True to these words spoken by Prof. Samuel Johnson, during a recent webinar conducted by the CBCI, we Auxilium Convent School Baroda launched into the world of e-learning.
Geared with smart phones, laptops, power-banks, hands-free, microphones and other gadgets, we embarked on our maiden voyage towards the virtual world of learning. With Google Meet and Google Classroom to our rescue we explored innovated methods of teaching. Creating a meeting, teaching 60 – 70 students, making use of videos, ppts, the jamboard, sending voice messages or audio recordings, links to other websites, posting homework and assignments online, our teachers left no stone unturned to make sure that the teaching-learning process was effective.
This novel method of teaching was initially, a challenge for our (Aux-Baroda) teachers as they grappled with the technicalities of the apps. However, within a week or two they mastered the art of teaching. Almost all students, having access to the internet via their phones or laptops, benefitted from this innovation. All students, right from the kindergarten to the high school, were glued to their screens, catching every word and gesture of their teachers. They used every opportunity to talk, discuss, question and clarify doubts with their teachers.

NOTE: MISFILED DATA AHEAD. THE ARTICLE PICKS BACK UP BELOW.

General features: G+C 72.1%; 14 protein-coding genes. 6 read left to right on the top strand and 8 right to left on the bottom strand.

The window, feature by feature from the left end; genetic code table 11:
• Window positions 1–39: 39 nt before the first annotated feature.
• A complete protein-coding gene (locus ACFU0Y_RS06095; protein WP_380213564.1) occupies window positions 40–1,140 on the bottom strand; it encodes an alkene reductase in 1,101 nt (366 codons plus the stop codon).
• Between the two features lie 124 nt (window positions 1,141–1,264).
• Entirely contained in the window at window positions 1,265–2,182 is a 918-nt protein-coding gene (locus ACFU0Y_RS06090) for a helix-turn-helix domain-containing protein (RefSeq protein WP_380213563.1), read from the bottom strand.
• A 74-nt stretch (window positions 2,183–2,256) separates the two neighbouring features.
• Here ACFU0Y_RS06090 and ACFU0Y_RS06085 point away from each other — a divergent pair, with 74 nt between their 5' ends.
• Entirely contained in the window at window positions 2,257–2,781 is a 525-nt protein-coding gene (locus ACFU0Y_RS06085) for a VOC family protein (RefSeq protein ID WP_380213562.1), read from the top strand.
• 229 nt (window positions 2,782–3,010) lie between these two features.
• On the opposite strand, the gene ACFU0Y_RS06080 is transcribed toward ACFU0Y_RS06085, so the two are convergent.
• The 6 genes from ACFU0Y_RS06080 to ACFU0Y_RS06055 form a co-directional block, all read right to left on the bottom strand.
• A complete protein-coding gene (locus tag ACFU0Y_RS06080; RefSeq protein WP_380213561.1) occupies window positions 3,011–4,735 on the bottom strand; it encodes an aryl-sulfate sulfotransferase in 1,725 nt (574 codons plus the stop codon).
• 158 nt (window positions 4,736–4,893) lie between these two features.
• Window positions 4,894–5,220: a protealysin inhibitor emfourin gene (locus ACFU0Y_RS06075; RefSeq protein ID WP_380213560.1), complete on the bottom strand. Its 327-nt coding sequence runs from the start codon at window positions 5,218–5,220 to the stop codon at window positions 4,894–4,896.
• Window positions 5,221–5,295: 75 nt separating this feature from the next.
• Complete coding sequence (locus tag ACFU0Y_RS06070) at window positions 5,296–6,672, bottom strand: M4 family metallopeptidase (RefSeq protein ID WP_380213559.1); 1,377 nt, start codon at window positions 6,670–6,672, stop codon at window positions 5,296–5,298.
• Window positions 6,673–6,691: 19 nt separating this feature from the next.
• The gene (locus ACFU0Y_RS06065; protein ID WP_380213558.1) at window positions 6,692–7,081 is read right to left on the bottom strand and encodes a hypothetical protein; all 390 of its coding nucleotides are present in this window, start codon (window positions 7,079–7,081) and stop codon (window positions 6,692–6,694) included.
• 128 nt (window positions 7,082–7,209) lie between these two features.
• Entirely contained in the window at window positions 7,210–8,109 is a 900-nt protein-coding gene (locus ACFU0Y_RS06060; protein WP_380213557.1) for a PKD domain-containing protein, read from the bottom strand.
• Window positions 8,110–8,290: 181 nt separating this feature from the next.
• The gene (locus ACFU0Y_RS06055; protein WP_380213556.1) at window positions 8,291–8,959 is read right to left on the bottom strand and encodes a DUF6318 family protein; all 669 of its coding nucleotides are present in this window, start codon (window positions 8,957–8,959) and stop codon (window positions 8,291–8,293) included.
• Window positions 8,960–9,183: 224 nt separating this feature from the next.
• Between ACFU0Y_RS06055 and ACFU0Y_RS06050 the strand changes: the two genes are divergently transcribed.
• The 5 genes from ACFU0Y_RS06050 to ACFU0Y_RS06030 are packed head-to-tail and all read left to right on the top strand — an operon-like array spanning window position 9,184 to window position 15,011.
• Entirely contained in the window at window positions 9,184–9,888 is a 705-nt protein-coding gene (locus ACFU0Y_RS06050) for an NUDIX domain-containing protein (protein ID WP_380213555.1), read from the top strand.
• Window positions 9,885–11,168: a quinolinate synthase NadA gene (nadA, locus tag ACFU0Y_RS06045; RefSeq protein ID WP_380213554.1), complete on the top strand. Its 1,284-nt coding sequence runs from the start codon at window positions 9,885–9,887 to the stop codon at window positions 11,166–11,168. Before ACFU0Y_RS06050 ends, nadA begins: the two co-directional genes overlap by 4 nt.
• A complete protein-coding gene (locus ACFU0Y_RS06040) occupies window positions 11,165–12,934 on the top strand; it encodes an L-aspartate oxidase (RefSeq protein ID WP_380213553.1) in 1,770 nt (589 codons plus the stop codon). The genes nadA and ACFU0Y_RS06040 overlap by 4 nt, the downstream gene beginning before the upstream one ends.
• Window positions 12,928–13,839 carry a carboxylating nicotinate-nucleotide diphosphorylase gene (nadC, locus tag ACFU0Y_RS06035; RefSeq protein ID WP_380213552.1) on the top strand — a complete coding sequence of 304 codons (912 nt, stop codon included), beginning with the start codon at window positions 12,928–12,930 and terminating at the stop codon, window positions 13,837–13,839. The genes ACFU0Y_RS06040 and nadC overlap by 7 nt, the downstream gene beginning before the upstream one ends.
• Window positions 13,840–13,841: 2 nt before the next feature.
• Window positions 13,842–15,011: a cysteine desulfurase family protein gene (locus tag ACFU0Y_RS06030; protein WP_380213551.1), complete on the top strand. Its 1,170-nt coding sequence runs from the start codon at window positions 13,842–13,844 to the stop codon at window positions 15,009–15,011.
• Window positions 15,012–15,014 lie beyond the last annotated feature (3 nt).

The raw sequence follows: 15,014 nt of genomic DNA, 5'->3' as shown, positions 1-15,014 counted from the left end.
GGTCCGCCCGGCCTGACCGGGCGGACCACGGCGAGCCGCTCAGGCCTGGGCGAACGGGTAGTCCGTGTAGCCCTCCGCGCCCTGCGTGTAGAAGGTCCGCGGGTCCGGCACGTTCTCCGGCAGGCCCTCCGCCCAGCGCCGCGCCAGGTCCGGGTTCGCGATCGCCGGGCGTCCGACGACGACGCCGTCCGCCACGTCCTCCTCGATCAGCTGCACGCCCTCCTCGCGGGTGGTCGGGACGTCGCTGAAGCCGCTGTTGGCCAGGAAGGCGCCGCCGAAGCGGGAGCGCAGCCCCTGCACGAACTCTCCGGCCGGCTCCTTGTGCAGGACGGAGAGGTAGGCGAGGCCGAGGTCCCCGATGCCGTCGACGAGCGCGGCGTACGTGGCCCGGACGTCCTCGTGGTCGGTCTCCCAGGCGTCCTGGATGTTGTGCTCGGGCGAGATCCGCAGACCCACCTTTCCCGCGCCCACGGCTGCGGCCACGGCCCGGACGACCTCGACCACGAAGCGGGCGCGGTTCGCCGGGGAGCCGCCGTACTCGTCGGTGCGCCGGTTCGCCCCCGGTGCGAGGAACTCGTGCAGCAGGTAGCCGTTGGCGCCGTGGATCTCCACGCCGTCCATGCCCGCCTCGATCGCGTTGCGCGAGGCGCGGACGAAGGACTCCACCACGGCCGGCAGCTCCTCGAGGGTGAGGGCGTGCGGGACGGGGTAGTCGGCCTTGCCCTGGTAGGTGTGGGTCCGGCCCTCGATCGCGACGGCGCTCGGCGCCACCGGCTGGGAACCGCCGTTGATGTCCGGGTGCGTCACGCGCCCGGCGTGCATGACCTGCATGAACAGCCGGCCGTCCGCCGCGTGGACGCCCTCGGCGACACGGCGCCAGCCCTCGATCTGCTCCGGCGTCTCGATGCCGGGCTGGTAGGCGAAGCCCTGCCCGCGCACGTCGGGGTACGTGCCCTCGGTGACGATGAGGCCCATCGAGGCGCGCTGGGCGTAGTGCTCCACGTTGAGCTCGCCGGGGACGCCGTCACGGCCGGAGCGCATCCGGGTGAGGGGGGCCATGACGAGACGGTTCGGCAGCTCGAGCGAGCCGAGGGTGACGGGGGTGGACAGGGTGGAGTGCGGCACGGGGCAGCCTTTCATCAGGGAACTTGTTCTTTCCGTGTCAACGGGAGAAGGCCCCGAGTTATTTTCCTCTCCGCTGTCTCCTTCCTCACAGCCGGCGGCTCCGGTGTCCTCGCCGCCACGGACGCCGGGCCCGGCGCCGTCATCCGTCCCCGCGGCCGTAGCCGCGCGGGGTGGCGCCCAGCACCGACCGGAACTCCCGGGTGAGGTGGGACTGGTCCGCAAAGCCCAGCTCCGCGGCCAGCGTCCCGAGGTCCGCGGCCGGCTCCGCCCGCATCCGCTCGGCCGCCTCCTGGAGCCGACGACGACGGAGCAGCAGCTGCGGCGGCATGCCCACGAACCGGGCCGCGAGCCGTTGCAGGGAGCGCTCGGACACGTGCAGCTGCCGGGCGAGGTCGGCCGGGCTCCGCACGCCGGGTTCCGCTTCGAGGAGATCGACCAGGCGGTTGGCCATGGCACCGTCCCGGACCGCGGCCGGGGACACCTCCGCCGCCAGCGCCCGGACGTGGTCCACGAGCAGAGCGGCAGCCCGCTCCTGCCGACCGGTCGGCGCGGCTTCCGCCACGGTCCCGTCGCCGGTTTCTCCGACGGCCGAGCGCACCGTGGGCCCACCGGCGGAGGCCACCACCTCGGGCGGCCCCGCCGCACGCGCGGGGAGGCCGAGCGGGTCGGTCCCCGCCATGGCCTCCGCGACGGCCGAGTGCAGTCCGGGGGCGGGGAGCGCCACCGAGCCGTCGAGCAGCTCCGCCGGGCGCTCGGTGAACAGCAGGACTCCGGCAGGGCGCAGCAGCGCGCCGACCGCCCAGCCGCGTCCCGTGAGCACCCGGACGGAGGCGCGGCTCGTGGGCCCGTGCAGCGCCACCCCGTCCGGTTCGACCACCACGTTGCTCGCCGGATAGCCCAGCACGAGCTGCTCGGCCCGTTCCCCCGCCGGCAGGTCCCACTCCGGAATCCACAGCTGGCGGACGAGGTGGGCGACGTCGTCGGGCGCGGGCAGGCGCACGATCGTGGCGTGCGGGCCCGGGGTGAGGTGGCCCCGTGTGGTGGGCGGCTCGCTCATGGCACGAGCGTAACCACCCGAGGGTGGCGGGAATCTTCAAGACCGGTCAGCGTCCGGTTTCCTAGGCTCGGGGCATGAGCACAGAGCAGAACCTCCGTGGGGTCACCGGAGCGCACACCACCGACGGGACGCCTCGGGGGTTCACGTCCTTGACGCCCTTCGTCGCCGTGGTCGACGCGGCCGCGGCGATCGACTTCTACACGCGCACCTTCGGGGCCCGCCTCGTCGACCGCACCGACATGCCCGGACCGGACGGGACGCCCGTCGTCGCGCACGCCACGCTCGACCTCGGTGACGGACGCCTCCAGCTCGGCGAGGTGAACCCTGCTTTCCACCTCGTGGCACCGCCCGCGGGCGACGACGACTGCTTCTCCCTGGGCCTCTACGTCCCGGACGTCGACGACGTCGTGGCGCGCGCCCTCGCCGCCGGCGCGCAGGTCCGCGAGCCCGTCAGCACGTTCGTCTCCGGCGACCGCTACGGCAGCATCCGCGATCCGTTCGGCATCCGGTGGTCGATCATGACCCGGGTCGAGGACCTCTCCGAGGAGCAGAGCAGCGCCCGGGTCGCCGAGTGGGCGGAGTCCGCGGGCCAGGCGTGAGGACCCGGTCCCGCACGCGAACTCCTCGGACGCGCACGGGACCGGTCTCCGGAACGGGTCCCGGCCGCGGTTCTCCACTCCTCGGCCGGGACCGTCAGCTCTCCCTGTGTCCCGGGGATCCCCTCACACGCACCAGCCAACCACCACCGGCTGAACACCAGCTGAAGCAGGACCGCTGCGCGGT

However it is hard to deny the fact that the traditional classroom teaching method can ever be replaced. Co-curricular activities aimed at a wholistic development of the child, the ‘real interaction’ (as opposed to the virtual) between teachers and students, the bonds of friendship, trust, respect, of learning to work together, to share ideas, feelings, of growing up and gaining experiences,… seem impossible at the moment. We miss the students as much as they miss us (…and the playground and the classroom).
The future seems uncertain and yet one can only hope that the tomorrow with be better.